News for Providers
Top stories summarized by our editors
1/18/2018

This activity will cover data presented at the American Heart Association (AHA) Scientific Session 2017. The expert faculty discuss the role of PCSK9 inhibitors for the treatment of dyslipidemia, including achieving LDL-C goals, cardiovascular risk reduction and managing special patient populations. The faculty will discuss different approaches of how to implement newer therapies into individualized treatment plans. Upon completing this activity, you may receive up to 1.0 AMA PRA Category 1 Credit™. Begin this activity!

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American Heart Association
1/18/2018

Good nutrition is about balance in calorie intake and the types of food eaten, says registered dietitian Jeanne Kincaid. Calories matter even when eating healthy foods, Kincaid says, and balance means eating "a little bit of everything, not an overabundance or one over the other."

1/18/2018

Nondairy milks are popular due to increased interest in plant-based diets, and oat milk is less expensive to make and may be better for the environment than nut milk, registered dietitian Kelly Jones says. Although oat milk is higher in carbohydrates than other options, Jones says it can be a good choice for people with dairy intolerance or a nut allergy, and those who want to limit consumption of saturated fat.

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Shape.com
1/18/2018

Patients with type 2 diabetes living in communities with the most exercise opportunities and in areas with the best food availability had an up to 0.19% and a 0.10% greater improvement in their A1C levels, respectively, compared with those in places with the fewest physical activity resources and in communities that do not offer healthy food options, according to a study in Diabetes Care. Researchers evaluated 15,308 patients with poorly controlled diabetes at baseline with an average age of 58 and found that socioeconomic deprivation and chronic stress also negatively affect blood glucose control among diabetes patients.

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Reuters
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diabetes, blood glucose
1/18/2018

Want to present at FNCE® 2018 in Washington, D.C.? Now's your chance to submit a poster session abstract! Submissions will close Feb. 15 at 11:59 p.m. (Central). Submit an abstract.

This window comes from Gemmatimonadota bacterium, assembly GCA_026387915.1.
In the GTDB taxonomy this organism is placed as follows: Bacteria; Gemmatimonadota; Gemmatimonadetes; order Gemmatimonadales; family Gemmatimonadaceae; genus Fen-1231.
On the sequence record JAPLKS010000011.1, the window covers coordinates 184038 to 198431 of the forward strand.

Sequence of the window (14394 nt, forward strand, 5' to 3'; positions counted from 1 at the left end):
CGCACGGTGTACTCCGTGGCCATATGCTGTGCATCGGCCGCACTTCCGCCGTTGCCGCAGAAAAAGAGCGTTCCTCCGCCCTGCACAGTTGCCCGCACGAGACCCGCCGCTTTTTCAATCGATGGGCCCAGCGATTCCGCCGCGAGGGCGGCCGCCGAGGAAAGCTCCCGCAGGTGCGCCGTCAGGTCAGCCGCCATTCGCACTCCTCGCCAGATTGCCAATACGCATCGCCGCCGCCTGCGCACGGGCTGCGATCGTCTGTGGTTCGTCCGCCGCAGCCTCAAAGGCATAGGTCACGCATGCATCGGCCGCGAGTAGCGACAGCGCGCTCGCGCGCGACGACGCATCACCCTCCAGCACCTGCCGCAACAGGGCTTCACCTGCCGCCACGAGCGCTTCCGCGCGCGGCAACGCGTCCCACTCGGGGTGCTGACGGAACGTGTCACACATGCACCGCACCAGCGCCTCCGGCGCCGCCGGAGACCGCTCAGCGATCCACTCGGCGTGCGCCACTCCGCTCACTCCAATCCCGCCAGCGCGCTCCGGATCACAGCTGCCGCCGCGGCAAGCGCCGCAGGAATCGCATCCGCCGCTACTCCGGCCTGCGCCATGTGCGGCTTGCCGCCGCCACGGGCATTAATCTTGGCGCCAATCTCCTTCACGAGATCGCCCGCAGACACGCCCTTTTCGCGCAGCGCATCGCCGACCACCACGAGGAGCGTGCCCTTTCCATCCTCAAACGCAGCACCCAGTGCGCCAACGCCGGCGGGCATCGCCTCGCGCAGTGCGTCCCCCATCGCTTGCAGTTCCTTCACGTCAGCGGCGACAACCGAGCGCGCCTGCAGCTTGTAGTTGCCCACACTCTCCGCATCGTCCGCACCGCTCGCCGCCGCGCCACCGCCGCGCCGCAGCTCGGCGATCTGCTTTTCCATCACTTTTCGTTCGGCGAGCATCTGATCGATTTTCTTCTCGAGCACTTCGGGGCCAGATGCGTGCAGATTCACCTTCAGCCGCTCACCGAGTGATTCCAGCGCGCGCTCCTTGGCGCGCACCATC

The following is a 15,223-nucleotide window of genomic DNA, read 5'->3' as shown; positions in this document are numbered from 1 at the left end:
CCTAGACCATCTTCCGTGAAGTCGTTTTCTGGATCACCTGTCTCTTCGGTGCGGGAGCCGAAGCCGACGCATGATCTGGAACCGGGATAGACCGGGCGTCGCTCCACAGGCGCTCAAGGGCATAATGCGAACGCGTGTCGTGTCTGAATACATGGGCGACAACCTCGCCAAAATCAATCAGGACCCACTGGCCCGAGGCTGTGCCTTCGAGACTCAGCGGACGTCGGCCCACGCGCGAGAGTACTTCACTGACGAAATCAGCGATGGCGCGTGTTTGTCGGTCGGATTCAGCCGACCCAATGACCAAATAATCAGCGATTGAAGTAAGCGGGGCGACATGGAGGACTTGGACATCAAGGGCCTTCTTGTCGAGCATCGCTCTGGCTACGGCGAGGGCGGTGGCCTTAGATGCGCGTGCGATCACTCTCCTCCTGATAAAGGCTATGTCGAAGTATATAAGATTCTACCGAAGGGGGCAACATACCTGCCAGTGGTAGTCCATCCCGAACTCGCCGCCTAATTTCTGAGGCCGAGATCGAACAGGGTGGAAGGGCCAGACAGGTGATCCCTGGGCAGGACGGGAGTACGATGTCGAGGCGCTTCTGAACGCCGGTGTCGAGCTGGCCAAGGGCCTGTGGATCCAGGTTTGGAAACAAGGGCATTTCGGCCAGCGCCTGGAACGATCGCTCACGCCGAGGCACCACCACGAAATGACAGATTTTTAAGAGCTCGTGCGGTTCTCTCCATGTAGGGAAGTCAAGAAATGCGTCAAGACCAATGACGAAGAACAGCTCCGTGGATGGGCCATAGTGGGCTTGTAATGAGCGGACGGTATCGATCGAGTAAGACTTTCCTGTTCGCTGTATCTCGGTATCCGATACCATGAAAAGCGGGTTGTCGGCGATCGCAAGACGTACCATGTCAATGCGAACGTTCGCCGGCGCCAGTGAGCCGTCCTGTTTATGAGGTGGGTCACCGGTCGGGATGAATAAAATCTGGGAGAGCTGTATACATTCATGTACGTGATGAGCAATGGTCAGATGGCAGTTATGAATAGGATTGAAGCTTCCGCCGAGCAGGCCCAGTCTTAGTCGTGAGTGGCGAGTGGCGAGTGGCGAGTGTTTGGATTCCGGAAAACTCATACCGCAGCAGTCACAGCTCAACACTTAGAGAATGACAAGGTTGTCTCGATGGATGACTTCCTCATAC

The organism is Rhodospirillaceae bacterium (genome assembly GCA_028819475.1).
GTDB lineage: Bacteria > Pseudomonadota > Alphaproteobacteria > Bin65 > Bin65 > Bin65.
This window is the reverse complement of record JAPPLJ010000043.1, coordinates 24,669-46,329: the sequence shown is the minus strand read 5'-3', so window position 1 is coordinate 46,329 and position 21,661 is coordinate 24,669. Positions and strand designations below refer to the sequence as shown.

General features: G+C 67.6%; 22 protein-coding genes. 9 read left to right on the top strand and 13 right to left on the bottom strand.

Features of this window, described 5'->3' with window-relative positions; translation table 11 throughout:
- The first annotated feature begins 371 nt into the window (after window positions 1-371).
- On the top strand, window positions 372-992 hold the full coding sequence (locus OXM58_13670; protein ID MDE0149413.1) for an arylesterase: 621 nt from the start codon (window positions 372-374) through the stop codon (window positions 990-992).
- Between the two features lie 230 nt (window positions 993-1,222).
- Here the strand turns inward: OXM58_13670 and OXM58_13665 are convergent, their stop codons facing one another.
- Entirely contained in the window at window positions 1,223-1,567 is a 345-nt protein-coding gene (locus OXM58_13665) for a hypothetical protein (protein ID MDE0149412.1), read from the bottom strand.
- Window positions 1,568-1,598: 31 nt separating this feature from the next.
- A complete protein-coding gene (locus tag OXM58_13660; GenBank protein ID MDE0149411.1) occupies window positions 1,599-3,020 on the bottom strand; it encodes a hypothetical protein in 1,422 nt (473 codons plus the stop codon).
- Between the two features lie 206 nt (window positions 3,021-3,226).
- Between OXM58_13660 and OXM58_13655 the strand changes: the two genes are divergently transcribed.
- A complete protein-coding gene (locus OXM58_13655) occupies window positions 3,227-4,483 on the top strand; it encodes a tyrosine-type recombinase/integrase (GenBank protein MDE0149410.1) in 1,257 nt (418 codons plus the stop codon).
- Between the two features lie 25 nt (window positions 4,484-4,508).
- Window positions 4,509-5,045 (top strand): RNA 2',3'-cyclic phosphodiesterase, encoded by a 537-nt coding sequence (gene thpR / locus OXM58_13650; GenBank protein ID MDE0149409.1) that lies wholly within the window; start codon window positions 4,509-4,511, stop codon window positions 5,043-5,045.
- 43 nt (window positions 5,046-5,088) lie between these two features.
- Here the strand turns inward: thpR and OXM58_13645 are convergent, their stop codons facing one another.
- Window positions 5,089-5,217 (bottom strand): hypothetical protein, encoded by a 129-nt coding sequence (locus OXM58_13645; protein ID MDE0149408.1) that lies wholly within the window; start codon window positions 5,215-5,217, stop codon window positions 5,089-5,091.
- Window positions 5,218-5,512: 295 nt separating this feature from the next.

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sm.eatright.org
1/18/2018

Researchers examined F-18 florbetapir PET data from 977 participants in the Alzheimer's Disease Neuroimaging Initiative and found that the adenosine triphosphate-binding cassette subfamily A member 7 gene, which had the strongest association with amyloid deposition after the apolipoprotein E epsilon-4 gene, was significantly linked to asymptomatic and early symptomatic Alzheimer's, while the fermitin family homolog 2 had a stage-dependent correlation with brain amyloidosis, especially among those with mild cognitive impairment. The findings, published in JAMA Neurology, "suggest that AD genes might differentially regulate AD pathologic findings across the disease stages," researchers wrote.

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Alzheimer
1/18/2018

An abundance of oral Corynebacterium and Kingella bacteria was associated with a reduced risk of head and neck squamous cell cancer in a study published in JAMA Oncology. Previous studies have shown the bacteria can metabolize specific toxicants in cigarette smoke, and the findings support the theory that a healthy oral microbiome has a role in preventing HNSCC, researchers wrote.

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JAMA Oncology
1/18/2018

Cyclopharma has appointed Peter Webner as its US CEO effective Jan. 1. Webner will lead US development of companion diagnostic PET tracers for oncology, including overseeing the FDA submission and approval of EstroTep, a PET tracer for metastatic breast cancer, by the end of next year.

1/18/2018

Maryland hospitals that shifted from fee-for-service to a global budget model did not see significant reductions in readmissions or increases in outpatient and primary care, according to a study in JAMA Internal Medicine. The 46 hospitals met budget goals but did so by adjusting prices.

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The Baltimore Sun
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JAMA Internal Medicine
1/18/2018

A study in the Joint Commission Journal of Quality and Patient Safety found surveys of care teams after unexpected patient deaths provided valuable information on advance directives, goals of care, care coordination and clinician distress. The surveys also showed clinicians overestimated the preventability of death by almost tenfold.

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HealthLeaders Media